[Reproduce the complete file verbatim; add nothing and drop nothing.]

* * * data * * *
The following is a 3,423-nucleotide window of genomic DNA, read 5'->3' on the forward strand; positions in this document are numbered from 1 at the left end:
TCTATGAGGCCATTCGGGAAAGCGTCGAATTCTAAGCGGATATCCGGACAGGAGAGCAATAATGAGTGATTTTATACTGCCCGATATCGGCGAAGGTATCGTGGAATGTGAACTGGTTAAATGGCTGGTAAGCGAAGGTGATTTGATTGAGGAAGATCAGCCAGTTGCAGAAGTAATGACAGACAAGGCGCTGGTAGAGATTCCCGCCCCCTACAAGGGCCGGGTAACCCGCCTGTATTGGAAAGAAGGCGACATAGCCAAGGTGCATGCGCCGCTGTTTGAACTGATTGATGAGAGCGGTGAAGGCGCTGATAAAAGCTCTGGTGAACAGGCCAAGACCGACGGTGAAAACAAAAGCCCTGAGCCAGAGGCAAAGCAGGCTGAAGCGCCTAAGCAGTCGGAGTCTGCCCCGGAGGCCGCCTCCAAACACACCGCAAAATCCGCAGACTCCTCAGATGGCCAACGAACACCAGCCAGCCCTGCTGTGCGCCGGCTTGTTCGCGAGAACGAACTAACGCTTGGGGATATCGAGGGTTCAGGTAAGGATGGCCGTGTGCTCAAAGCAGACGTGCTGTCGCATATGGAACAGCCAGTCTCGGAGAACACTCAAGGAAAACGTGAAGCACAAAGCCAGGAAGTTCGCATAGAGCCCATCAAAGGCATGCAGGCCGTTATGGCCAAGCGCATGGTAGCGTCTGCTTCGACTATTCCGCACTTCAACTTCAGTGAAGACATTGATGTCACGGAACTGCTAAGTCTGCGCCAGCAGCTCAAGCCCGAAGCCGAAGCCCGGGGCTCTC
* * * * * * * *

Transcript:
The following is a 3,423-nucleotide window of genomic DNA, read 5'->3' on the forward strand; positions in this document are numbered from 1 at the left end:
TCTATGAGGCCATTCGGGAAAGCGTCGAATTCTAAGCGGATATCCGGACAGGAGAGCAATAATGAGTGATTTTATACTGCCCGATATCGGCGAAGGTATCGTGGAATGTGAACTGGTTAAATGGCTGGTAAGCGAAGGTGATTTGATTGAGGAAGATCAGCCAGTTGCAGAAGTAATGACAGACAAGGCGCTGGTAGAGATTCCCGCCCCCTACAAGGGCCGGGTAACCCGCCTGTATTGGAAAGAAGGCGACATAGCCAAGGTGCATGCGCCGCTGTTTGAACTGATTGATGAGAGCGGTGAAGGCGCTGATAAAAGCTCTGGTGAACAGGCCAAGACCGACGGTGAAAACAAAAGCCCTGAGCCAGAGGCAAAGCAGGCTGAAGCGCCTAAGCAGTCGGAGTCTGCCCCGGAGGCCGCCTCCAAACACACCGCAAAATCCGCAGACTCCTCAGATGGCCAACGAACACCAGCCAGCCCTGCTGTGCGCCGGCTTGTTCGCGAGAACGAACTAACGCTTGGGGATATCGAGGGTTCAGGTAAGGATGGCCGTGTGCTCAAAGCAGACGTGCTGTCGCATATGGAACAGCCAGTCTCGGAGAACACTCAAGGAAAACGTGAAGCACAAAGCCAGGAAGTTCGCATAGAGCCCATCAAAGGCATGCAGGCCGTTATGGCCAAGCGCATGGTAGCGTCTGCTTCGACTATTCCGCACTTCAACTTCAGTGAAGACATTGATGTCACGGAACTGCTAAGTCTGCGCCAGCAGCTCAAGCCCGAAGCCGAAGCCCGGGGCTCTC